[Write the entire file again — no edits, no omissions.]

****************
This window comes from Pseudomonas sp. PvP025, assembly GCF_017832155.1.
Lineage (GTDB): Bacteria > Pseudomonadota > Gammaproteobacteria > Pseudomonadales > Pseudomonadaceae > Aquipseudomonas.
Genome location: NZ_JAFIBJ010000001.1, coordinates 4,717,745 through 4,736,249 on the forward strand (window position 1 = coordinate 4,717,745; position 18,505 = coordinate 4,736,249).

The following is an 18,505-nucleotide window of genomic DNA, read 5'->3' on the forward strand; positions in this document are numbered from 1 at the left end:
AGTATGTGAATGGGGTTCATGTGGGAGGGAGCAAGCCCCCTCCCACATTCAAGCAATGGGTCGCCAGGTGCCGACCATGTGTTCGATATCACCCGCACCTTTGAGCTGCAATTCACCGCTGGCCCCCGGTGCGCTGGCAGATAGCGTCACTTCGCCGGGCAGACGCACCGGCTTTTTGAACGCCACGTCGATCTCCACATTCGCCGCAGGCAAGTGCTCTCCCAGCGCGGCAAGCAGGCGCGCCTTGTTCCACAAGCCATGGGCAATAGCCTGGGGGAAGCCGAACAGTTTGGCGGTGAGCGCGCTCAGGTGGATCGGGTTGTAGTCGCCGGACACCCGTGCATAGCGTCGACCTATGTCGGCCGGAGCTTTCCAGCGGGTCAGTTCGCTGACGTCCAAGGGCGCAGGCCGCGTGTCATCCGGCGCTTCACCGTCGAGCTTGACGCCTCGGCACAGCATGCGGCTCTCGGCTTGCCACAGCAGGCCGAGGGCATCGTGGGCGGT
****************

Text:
This window comes from Pseudomonas sp. PvP025, assembly GCF_017832155.1.
Lineage (GTDB): Bacteria > Pseudomonadota > Gammaproteobacteria > Pseudomonadales > Pseudomonadaceae > Aquipseudomonas.
Genome location: NZ_JAFIBJ010000001.1, coordinates 4,717,745 through 4,736,249 on the forward strand (window position 1 = coordinate 4,717,745; position 18,505 = coordinate 4,736,249).

The following is an 18,505-nucleotide window of genomic DNA, read 5'->3' on the forward strand; positions in this document are numbered from 1 at the left end:
AGTATGTGAATGGGGTTCATGTGGGAGGGAGCAAGCCCCCTCCCACATTCAAGCAATGGGTCGCCAGGTGCCGACCATGTGTTCGATATCACCCGCACCTTTGAGCTGCAATTCACCGCTGGCCCCCGGTGCGCTGGCAGATAGCGTCACTTCGCCGGGCAGACGCACCGGCTTTTTGAACGCCACGTCGATCTCCACATTCGCCGCAGGCAAGTGCTCTCCCAGCGCGGCAAGCAGGCGCGCCTTGTTCCACAAGCCATGGGCAATAGCCTGGGGGAAGCCGAACAGTTTGGCGGTGAGCGCGCTCAGGTGGATCGGGTTGTAGTCGCCGGACACCCGTGCATAGCGTCGACCTATGTCGGCCGGAGCTTTCCAGCGGGTCAGTTCGCTGACGTCCAAGGGCGCAGGCCGCGTGTCATCCGGCGCTTCACCGTCGAGCTTGACGCCTCGGCACAGCATGCGGCTCTCGGCTTGCCACAGCAGGCCGAGGGCATCGTGGGCGGT